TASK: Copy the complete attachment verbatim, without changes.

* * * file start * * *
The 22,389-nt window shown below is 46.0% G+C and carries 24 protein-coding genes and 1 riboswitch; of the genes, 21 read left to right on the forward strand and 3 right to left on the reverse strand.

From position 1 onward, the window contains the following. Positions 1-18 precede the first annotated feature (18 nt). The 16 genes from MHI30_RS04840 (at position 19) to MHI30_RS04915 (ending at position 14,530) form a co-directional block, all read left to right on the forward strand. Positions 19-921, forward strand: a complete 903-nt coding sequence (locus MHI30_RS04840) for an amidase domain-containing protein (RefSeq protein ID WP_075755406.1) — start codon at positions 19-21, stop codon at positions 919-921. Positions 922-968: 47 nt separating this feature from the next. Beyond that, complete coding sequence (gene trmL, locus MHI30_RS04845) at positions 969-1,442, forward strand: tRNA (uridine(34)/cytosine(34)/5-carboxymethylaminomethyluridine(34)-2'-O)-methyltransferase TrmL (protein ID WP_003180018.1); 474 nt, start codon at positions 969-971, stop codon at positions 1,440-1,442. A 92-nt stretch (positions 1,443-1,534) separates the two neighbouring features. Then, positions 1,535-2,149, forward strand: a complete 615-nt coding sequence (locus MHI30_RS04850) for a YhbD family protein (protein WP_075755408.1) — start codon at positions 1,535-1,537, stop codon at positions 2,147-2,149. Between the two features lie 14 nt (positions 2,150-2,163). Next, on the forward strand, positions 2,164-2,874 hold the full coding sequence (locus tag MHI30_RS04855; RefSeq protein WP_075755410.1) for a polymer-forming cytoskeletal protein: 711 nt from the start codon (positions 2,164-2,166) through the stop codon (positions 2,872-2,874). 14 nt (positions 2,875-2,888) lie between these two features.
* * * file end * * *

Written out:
The 22,389-nt window shown below is 46.0% G+C and carries 24 protein-coding genes and 1 riboswitch; of the genes, 21 read left to right on the forward strand and 3 right to left on the reverse strand.

From position 1 onward, the window contains the following. Positions 1-18 precede the first annotated feature (18 nt). The 16 genes from MHI30_RS04840 (at position 19) to MHI30_RS04915 (ending at position 14,530) form a co-directional block, all read left to right on the forward strand. Positions 19-921, forward strand: a complete 903-nt coding sequence (locus MHI30_RS04840) for an amidase domain-containing protein (RefSeq protein ID WP_075755406.1) — start codon at positions 19-21, stop codon at positions 919-921. Positions 922-968: 47 nt separating this feature from the next. Beyond that, complete coding sequence (gene trmL, locus MHI30_RS04845) at positions 969-1,442, forward strand: tRNA (uridine(34)/cytosine(34)/5-carboxymethylaminomethyluridine(34)-2'-O)-methyltransferase TrmL (protein ID WP_003180018.1); 474 nt, start codon at positions 969-971, stop codon at positions 1,440-1,442. A 92-nt stretch (positions 1,443-1,534) separates the two neighbouring features. Then, positions 1,535-2,149, forward strand: a complete 615-nt coding sequence (locus MHI30_RS04850) for a YhbD family protein (protein WP_075755408.1) — start codon at positions 1,535-1,537, stop codon at positions 2,147-2,149. Between the two features lie 14 nt (positions 2,150-2,163). Next, on the forward strand, positions 2,164-2,874 hold the full coding sequence (locus tag MHI30_RS04855; RefSeq protein WP_075755410.1) for a polymer-forming cytoskeletal protein: 711 nt from the start codon (positions 2,164-2,166) through the stop codon (positions 2,872-2,874). 14 nt (positions 2,875-2,888) lie between these two features.